Neighborhood Guide: Adams Morgan

Thanks to new upscale bars and restaurants, AdMo’s frat-party reputation is waning. Here's how we'd make a day out of this eccentric DC neighborhood.
Neighborhood Guide: Adams Morgan

To many locals, Adams Morgan is where college kids go to get hammered at dumpy, swill-serving bars and soak up their inebriation with a greasy jumbo slice. The reputation isn’t entirely undeserved—most Fridays and Saturdays, the sidewalks are filled with young revelers, some less upright and coherent than others.

But the arrival of new restaurants and worthwhile taverns—along with renewed interest in the shops that dot 18th Street—has given the “devil’s playground” a fresh coat of respectability. Not that it’s lost its sense of fun—the mural advertising the mainstay blues bar Madam’s Organ (2461 18th St., NW; 202-667-5370) looms as buxomly as ever.

At the same time, the neighborhood is slowly losing its character as the hub of the District’s Latino community, with rising real-estate prices and high-end condos pushing working-class residents north and shuttering hole-in-the-wall taco and pupusa joints. Former dives are being rechristened with craft cocktails, and a recent decision by DC’s Alcoholic Beverage Control board to lift a moratorium on liquor licenses means more drinking and dining options could arrive quickly.

Yet even so, the area isn’t as chichi as the rebuilt 14th Street, Northwest. The biggest change in Adams Morgan is that you can actually make a day of visiting while the sun’s still up or stay out late without channeling your frat-party days.

Start in the afternoon at the bottom of the hill where 18th Street connects with Florida Avenue and seek out coffee and something sweet at either Pleasant Pops (1781 Florida Ave., NW; 202-558-5224), featuring house-made popsicles in flavors like peach hibiscus and Mexican sweet cream, or the CakeRoom (2006 18th St., NW; 202-450-4462), full of indulgent baked goods.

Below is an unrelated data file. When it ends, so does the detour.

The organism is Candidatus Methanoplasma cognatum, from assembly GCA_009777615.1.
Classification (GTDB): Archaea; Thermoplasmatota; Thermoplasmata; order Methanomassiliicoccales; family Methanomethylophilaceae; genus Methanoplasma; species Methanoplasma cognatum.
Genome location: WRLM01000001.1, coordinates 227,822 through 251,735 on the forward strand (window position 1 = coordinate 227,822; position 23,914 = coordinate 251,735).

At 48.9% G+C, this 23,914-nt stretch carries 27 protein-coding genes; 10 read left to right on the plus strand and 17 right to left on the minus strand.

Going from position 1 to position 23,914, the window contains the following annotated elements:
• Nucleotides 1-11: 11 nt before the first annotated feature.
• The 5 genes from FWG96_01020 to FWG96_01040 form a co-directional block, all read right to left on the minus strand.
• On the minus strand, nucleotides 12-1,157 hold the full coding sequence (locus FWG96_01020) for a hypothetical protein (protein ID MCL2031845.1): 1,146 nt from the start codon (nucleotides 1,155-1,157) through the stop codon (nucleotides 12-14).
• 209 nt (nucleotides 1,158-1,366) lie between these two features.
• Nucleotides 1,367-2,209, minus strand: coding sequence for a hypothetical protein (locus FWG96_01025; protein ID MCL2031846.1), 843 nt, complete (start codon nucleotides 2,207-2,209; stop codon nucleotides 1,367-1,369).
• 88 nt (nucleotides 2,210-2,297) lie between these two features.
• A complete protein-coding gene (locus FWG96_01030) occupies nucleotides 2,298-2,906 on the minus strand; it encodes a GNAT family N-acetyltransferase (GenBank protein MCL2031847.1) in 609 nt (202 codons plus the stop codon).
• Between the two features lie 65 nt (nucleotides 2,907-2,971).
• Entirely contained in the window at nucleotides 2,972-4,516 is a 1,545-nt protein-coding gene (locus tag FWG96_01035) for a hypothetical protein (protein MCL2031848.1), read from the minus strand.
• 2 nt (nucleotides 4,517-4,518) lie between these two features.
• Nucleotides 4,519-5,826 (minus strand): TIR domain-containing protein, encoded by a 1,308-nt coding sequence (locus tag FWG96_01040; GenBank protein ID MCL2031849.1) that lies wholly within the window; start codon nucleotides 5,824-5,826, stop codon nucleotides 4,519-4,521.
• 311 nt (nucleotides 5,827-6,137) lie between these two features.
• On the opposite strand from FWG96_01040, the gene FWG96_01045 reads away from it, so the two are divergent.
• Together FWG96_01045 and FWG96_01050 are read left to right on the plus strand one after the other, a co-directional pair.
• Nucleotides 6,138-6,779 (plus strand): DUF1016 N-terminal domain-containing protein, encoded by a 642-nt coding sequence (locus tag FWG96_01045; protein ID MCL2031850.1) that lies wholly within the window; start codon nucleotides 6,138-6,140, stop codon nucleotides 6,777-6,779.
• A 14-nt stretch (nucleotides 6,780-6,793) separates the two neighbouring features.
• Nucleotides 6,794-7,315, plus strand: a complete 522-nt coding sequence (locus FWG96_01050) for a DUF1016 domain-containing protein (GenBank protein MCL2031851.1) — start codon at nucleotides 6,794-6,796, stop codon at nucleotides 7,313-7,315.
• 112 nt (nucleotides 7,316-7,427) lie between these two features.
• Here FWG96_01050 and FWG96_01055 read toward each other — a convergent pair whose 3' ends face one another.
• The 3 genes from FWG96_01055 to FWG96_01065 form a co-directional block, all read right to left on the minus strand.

Smash has many punk and hardcore fans. Photograph courtesy of Daisy Lacy.

Once you’re sated with sugar and caffeine, hike up 18th Street and drop into one of AdMo’s reliable record shops. Crooked Beat (2116 18th St., NW; 202-483-2328) stayed ahead of cratering music sales by going vinyl-only in 2010. The encyclopedic selection spans every genre from classic-rock rarities to new major- and minor-label releases to exotic world music, with plenty of LPs from local labels such as Dischord. A few blocks up, you’ll find Smash (2314 18th St., NW; 202-387-6274) and its library of punk and hardcore treasures.

If you’re thirsty for something visual, seek out the latest exhibit at Hierarchy (1847 Columbia Rd., NW; no phone), a former basement bar turned sleek gallery filled with contemporary installations. Or get tickets for a show at DC Arts Center (2438 18th St., NW; 202-462-7833), a black-box theater that hosts some of the city’s most daring stage productions as well as a gallery showcasing local artists.

Whiskey fans drink in the atmosphere at Bourbon, and those looking for comfort food head to the Black Squirrel for the five-cheese mac and cheese. Photograph of Bourbon by Brett Ziegler; mac and cheese by Heather Victoria.